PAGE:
[2]  Sebastian, P.A., and Peter,K.V, Spiders of India. University press (India) Private Limited, Hyderabad. 2009,.
In article      
 
[3]  Tikader, B.K, Handbook of Indian Spiders. Zoological Survey of India. Calcutta, 1987.
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[4]  Anjali and Prakash, S., “Diversity of spiders (Araneae) from semi-arid habitat of Agra (India),” Indian Journal of Arachnology, 1.2, 66-72, 2012.
In article      
 
[5]  Anjali, Jindal, V. and Prakash, S., “Species richness and diversity of spiders in the semiarid habitats of North India,” Indian Journal of Entomology, 81(4), 783-787, 2019.
In article      View Article
 
[6]  Anjali and Prakash, S., “Ecological guild structure for spiders of semi-arid habitat,” Indian Journal of Arachonology, 6 (1), 15-19, 2017.
In article      
 
[7]  Anjali and Prakash, S., “Some adaptive pattern of behavior in spiders of semi-arid regions,” Journal of Entomology and Zoology Studies, 7(2), 1118-1122, 2019.
In article      
 
[8]  John, M., “The contribution of microarthropods to above ground food web: a review and model of below ground transfer in a coniferous forest,” Ammidl, Nat, 143, 226-238, 2000.
In article      View Article
 
[9]  Keswani, S., Hadole, P. and Raoria, A., “Checklist of spiders (Arachnida: Araneae) from India,” Indian jouranal of Arachnology, 1(1),1-130, 2012.
In article      
 
[10]  Uniyal, V.P., Hore, U., “Diversity and composition of spider assemblages in five vegetation types of the terai conservation area, india,The journal of Arachnology, 36, 151-258, 2008.
In article      View Article
 
[11]  Tso, I.M., “Isolated Spider Web Stabillmentum Attracts Insects,” Behaviour, 135(3), 311-319, 1998.
In article      View Article
 
[12]  Dhali, D.C., Sureshan, P.M. and Chandra, K., “Diversity and Distribution of Indian Primitive Spiders (Araneae: Opisthothelae: Mygalomorphae) in Different State Including an Annotated Checklist,” World Scientific News, 37, 88-100, 2016.
In article      
 
[13]  Wise, D.H., “Cannibalism, food limitation, Interspecific competition and the regulation of spider population,” Annual review of Entomology, 5(1), 41-465, 2005.
In article      View Article  PubMed
 
[14]  Natural History Museum Bern, World spider Catalog, Version 21.0, 2020. [Online] Available: http://wsc.nmbe.ch,accessed on (29/05/2020).
In article      
 

Published with license by Science and Education Publishing, Copyright © 2021 Hemant Yadav and Sant Prakash

Creative CommonsThis work is licensed under a Creative Commons Attribution 4.0 International License. To view a copy of this license, visit http://creativecommons.org/licenses/by/4.0/

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Hemant Yadav, Sant Prakash. Diversity of Spiders (Araneae) in the Flood Plains of the Taj Trapezium Zone of Agra. Applied Ecology and Environmental Sciences. Vol. 9, No. 2, 2021, pp 149-155. http://pubs.sciepub.com/aees/9/2/5
MLA Style
Yadav, Hemant, and Sant Prakash. "Diversity of Spiders (Araneae) in the Flood Plains of the Taj Trapezium Zone of Agra." Applied Ecology and Environmental Sciences 9.2 (2021): 149-155.
APA Style
Yadav, H. , & Prakash, S. (2021). Diversity of Spiders (Araneae) in the Flood Plains of the Taj Trapezium Zone of Agra. Applied Ecology and Environmental Sciences, 9(2), 149-155.
Chicago Style
Yadav, Hemant, and Sant Prakash. "Diversity of Spiders (Araneae) in the Flood Plains of the Taj Trapezium Zone of Agra." Applied Ecology and Environmental Sciences 9, no. 2 (2021): 149-155.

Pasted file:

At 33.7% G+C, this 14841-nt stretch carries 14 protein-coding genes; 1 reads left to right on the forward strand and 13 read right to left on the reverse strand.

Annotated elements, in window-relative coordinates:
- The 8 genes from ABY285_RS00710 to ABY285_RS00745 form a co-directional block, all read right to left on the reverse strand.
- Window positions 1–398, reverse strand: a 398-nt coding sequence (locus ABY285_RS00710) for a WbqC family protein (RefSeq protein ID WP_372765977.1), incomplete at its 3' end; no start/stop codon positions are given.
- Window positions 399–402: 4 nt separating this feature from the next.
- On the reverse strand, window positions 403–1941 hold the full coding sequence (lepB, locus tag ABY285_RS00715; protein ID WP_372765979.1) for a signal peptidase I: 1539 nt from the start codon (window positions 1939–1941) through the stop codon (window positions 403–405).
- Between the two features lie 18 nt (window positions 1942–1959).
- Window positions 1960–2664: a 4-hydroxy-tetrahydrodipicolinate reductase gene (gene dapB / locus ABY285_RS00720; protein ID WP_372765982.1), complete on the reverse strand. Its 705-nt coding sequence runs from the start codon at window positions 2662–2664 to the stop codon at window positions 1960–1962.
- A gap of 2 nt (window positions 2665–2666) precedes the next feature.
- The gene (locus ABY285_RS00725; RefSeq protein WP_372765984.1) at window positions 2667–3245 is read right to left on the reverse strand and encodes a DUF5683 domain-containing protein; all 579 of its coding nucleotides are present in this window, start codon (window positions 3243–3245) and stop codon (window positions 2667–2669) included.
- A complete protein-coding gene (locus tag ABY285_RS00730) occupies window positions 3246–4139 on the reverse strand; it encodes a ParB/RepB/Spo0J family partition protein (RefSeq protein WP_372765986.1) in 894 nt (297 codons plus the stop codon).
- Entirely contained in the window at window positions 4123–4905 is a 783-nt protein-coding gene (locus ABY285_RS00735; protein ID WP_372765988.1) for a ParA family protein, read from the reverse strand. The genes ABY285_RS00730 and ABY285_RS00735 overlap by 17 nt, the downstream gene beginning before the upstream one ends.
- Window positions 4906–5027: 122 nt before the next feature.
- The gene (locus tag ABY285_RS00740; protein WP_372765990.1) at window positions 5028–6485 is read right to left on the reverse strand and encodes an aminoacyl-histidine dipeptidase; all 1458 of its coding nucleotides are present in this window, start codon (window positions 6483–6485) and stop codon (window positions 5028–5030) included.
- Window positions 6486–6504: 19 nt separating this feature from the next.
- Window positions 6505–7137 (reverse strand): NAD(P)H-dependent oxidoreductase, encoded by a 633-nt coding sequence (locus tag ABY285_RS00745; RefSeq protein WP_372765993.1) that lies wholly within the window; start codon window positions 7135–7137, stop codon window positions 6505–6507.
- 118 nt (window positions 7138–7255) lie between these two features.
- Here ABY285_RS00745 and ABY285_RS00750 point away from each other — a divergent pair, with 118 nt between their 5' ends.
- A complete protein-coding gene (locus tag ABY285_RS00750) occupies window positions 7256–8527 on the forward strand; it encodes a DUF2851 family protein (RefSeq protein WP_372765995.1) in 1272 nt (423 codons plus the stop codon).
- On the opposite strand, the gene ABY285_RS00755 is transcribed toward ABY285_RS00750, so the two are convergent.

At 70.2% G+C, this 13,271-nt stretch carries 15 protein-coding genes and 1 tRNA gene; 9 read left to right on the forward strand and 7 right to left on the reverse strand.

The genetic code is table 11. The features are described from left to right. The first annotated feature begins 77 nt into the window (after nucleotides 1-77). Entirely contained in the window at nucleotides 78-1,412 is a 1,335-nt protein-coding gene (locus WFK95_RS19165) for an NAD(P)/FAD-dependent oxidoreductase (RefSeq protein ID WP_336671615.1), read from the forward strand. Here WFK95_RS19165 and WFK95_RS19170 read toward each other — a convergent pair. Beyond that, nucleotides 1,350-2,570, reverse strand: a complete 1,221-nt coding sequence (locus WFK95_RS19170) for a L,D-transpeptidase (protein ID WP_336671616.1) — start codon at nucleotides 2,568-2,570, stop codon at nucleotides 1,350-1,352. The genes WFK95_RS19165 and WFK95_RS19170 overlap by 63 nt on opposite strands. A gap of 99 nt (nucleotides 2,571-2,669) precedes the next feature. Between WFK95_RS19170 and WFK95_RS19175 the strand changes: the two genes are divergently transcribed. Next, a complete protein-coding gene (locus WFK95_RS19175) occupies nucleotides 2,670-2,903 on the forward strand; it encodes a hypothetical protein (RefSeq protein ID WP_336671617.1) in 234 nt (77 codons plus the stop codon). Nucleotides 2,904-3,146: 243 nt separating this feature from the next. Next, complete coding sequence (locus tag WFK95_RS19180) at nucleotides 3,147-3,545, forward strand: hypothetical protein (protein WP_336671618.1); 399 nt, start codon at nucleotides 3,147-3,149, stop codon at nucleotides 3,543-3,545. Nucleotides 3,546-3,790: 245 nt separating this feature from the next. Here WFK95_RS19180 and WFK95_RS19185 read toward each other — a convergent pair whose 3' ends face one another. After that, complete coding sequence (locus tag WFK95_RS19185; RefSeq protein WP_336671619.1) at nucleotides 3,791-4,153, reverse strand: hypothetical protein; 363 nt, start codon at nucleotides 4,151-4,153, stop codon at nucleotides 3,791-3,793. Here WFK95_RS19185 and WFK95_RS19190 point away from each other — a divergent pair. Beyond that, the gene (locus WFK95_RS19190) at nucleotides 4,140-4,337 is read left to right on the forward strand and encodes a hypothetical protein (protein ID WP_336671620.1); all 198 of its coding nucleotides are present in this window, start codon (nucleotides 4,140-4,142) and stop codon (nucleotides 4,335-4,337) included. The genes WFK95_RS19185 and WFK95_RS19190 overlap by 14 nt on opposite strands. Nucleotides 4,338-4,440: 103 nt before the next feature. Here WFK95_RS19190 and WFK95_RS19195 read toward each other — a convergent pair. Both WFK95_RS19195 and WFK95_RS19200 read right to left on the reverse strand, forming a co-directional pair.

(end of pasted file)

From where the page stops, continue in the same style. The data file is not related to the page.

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[1]  Magguran, A.E, Measuring Biological Diversity. Blackwell publishing. Malden. Australia, 2004, 1-125.
In article      
 
[2]  Sebastian, P.A., and Peter,K.V, Spiders of India. University press (India) Private Limited, Hyderabad. 2009,.
In article      
 
[3]  Tikader, B.K, Handbook of Indian Spiders. Zoological Survey of India. Calcutta, 1987.
In article      
 
[4]  Anjali and Prakash, S., “Diversity of spiders (Araneae) from semi-arid habitat of Agra (India),” Indian Journal of Arachnology, 1.2, 66-72, 2012.
In article      
 
[5]  Anjali, Jindal, V. and Prakash, S., “Species richness and diversity of spiders in the semiarid habitats of North India,” Indian Journal of Entomology, 81(4), 783-787, 2019.
In article      View Article
 
[6]  Anjali and Prakash, S., “Ecological guild structure for spiders of semi-arid habitat,” Indian Journal of Arachonology, 6 (1), 15-19, 2017.
In article      
 
[7]  Anjali and Prakash, S., “Some adaptive pattern of behavior in spiders of semi-arid regions,” Journal of Entomology and Zoology Studies, 7(2), 1118-1122, 2019.
In article      
 
[8]  John, M., “The contribution of microarthropods to above ground food web: a review and model of below ground transfer in a coniferous forest,” Ammidl, Nat, 143, 226-238, 2000.
In article      View Article
 
[9]  Keswani, S., Hadole, P. and Raoria, A., “Checklist of spiders (Arachnida: Araneae) from India,” Indian jouranal of Arachnology, 1(1),1-130, 2012.
In article      
 
[10]  Uniyal, V.P., Hore, U., “Diversity and composition of spider assemblages in five vegetation types of the terai conservation area, india,The journal of Arachnology, 36, 151-258, 2008.
In article      View Article
 
[11]  Tso, I.M., “Isolated Spider Web Stabillmentum Attracts Insects,” Behaviour, 135(3), 311-319, 1998.
In article      View Article
 
[12]  Dhali, D.C., Sureshan, P.M. and Chandra, K., “Diversity and Distribution of Indian Primitive Spiders (Araneae: Opisthothelae: Mygalomorphae) in Different State Including an Annotated Checklist,” World Scientific News, 37, 88-100, 2016.
In article      
 
[13]  Wise, D.H., “Cannibalism, food limitation, Interspecific competition and the regulation of spider population,” Annual review of Entomology, 5(1), 41-465, 2005.
In article      View Article  PubMed
 
[14]  Natural History Museum Bern, World spider Catalog, Version 21.0, 2020. [Online] Available: http://wsc.nmbe.ch,accessed on (29/05/2020).
In article